This is the truth. We are experiencing a dramatic rise in suicide in The United States.
While other causes of death are on the decline, suicide is climbing…and it’s doing so for every age group under 75. Suicide is the second-highest cause of death for 15 to 34 year-olds with the phenomenon of ‘suicide contagion’ or copycat suicide ever-increasing among teens. The suicide rate in the United States has grown by 24 percent over the last 15 years. Don’t you wish this was fake news? But it’s not.
Music and Youth Culture Raise Suicide Awareness
Logic, the American rapper, singer, songwriter, and record producer has released a track on his most recent and third studio album called Everybody with the title, “1-800-273-8255” featuring Alessia Cara and Khalid in an effort to increase awareness and put a personal face on suicide. The song offers up the 800 number to guide people, especially his young audience, to the National Suicide Prevention Lifeline. The hit song turned out to have incredible impact in 2017. The National Suicide Prevention Lifeline (NSPL) says they received a 50 percent surge in calls last year after the April release of his new track. Logic performed the record at the 2018 Grammys. The NSPL revealed that in the two hours following Logic’s performance of the track counselors received three times the amount of calls they usually receive in that time period.
It Feels Like it’s My Fault
I am no stranger to suicide. My work as a human services provider has all too often brought me to the broken hearts of those who are contemplating suicide as well as those that have loved a person who ended their own life. It’s hard to find anyone who is untouched by this. My own family has suffered through several. Each one has left us in a state of confusion and self-blame. I can never forget the awful notifications. I can never forget having to then break the news to loved ones. The memories are so vivid. I can never forget.
Along with the fact that suicide is devastating and painful, it is also highly stigmatized. Its illusion of shame elicits a code of silence creating an even deeper misery. By ending this code of silence and destigmatizing suicide (and other mental health issues) the desolation they cause will be diminished. John Nieuwenburg is an award winning business coach who addresses the way that we might move beyond silence and shame. His TEDx Talk is a must see for those who suffer, family members, friends, human service providers and Chaplains.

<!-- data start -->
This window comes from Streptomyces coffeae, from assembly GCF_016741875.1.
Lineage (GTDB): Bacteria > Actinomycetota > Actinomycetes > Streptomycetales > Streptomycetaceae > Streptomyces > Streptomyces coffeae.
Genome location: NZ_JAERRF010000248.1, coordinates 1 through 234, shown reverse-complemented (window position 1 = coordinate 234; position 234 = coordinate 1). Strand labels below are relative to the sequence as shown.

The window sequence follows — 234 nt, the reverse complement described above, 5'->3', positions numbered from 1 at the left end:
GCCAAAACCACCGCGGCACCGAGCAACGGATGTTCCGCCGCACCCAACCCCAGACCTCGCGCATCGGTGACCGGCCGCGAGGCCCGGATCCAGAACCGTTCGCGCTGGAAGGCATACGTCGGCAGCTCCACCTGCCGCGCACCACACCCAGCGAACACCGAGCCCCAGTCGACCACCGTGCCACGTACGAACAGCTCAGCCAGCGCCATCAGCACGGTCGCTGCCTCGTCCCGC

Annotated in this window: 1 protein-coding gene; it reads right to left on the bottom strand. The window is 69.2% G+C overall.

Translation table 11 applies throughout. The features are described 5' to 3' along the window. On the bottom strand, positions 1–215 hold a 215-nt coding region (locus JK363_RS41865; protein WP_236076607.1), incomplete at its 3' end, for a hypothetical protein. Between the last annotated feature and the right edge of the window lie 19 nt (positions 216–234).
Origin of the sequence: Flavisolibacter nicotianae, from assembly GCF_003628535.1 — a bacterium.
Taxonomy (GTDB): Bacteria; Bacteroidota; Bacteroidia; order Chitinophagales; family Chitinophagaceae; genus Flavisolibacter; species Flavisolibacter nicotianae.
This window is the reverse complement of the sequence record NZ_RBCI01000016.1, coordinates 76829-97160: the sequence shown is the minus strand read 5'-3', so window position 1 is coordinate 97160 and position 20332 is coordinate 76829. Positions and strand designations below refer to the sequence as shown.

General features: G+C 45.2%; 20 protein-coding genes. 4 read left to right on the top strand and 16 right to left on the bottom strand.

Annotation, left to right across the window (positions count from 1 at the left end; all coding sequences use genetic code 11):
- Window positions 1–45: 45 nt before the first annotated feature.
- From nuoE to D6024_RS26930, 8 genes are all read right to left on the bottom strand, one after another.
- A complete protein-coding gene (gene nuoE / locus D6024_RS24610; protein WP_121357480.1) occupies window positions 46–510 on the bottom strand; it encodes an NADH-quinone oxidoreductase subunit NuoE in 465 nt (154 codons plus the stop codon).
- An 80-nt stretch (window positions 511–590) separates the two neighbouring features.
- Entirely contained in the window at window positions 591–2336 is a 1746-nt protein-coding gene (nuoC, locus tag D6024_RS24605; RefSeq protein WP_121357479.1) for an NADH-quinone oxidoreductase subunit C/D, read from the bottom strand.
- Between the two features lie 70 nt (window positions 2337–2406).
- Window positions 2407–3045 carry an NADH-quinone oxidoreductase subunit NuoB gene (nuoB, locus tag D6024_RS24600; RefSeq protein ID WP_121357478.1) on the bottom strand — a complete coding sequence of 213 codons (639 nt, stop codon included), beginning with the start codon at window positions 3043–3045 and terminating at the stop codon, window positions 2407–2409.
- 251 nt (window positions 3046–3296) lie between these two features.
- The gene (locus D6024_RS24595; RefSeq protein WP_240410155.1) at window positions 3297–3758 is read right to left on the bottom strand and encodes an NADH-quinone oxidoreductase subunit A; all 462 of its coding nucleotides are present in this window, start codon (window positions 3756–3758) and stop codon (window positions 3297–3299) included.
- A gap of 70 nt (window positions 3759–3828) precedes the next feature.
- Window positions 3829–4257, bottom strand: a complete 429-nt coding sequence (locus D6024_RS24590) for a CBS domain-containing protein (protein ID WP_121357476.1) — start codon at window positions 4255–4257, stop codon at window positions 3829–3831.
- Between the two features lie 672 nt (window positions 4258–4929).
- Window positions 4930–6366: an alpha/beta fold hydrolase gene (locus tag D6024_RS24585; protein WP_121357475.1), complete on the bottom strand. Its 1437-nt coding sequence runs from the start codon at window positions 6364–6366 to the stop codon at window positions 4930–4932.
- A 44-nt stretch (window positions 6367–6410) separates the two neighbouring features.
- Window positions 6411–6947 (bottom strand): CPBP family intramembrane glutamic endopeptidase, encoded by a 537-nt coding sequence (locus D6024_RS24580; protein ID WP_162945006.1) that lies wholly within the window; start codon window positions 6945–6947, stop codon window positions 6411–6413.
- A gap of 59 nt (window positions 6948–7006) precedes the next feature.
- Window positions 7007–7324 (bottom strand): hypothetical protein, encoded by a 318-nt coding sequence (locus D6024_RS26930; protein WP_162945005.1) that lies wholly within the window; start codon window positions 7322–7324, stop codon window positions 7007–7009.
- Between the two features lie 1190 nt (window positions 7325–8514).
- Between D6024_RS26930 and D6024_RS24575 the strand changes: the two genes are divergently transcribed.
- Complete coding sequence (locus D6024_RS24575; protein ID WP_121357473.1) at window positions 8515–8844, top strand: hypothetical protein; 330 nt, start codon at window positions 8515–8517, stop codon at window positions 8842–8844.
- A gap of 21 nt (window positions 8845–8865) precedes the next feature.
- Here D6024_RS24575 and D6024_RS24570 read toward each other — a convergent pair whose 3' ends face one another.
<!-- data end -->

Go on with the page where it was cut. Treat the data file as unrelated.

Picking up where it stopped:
New Trends in Suicide Prevention: Brain Science and ACES
Prevention is possible. It is important to understand the risk and to know the facts. We are beginning to better understand the suicidal brain through new scanning techniques. Studying differences in the brains of suicide attempters and depressed individuals who never attempt suicide may help in developing better treatments. The incredible work being done with adverse childhood experiences (ACES) is leading us to believe that cumulative trauma in children increases suicide ideation in adults. A whole new treatment protocol is being established in communities like Memphis where schools, parents, hospitals, physicians, and other human service providers are being trained to recognize, screen for, and deal with trauma with its long term consequences. We have learned that 50 percent of lifetime mental illnesses like depression, anxiety, personality disorders, suicide ideation and PTSD begin by age 14. Do you want to be the one to help? Here is a useful hashtag tool that might lead you in the right direction. #BeThe1To
The Startling Truth of Blue Suicide
There is an alarming increase in police officer suicide that escapes national attention. ‘Blue Lives Matter’ is more than a slogan. These men and women who bravely serve and protect us face trauma or the threat of trauma every day they go to work. Like veterans of war, they are likely to think about suicide and act on those thoughts much more frequently than the average adult. Dr. David J. Fair, President and C.E.O. Homeland Crisis Institute Crisis Intervention, Training, Consulting and Response wrote recently that; “Police officers must deal with Traumatic Stress Disorder (PTSD) daily. With officers being killed on almost a daily basis PTSD is raging. Not just for the officers where the shooting happened but on a national basis with something called Secondary PTSD. You can’t work in law enforcement and not be affected by a police officer being injured or killed.” The Action Alliance for Suicide Prevention has created a study guide for Chaplains and other counselors. We are told that more law enforcement officers in The United States die by their own hand than are killed by felons. We must help break the silence and elevate suicide prevention efforts for the sake of our dedicated public servants, their families and communities.
Creating Suicide Programs and Ending the Silence
There is so much more to be said. Worldwide, 350 million people (that’s 5 percent of the population) struggling with depression every day. They are suffering and sometimes dying in silence because we can’t seem to talk openly about it. We must push the conversation forward. Middle and high school health classes would be a perfect place to begin the dialogue. But precious few programs exist. Instead remain silent or we continue to put most of our efforts into post-vention.
Let’s get out of our cycle of denial by admitting openly that these issues are real and lethal. Perhaps then, a Power Greater Than Ourselves can restore us to sanity.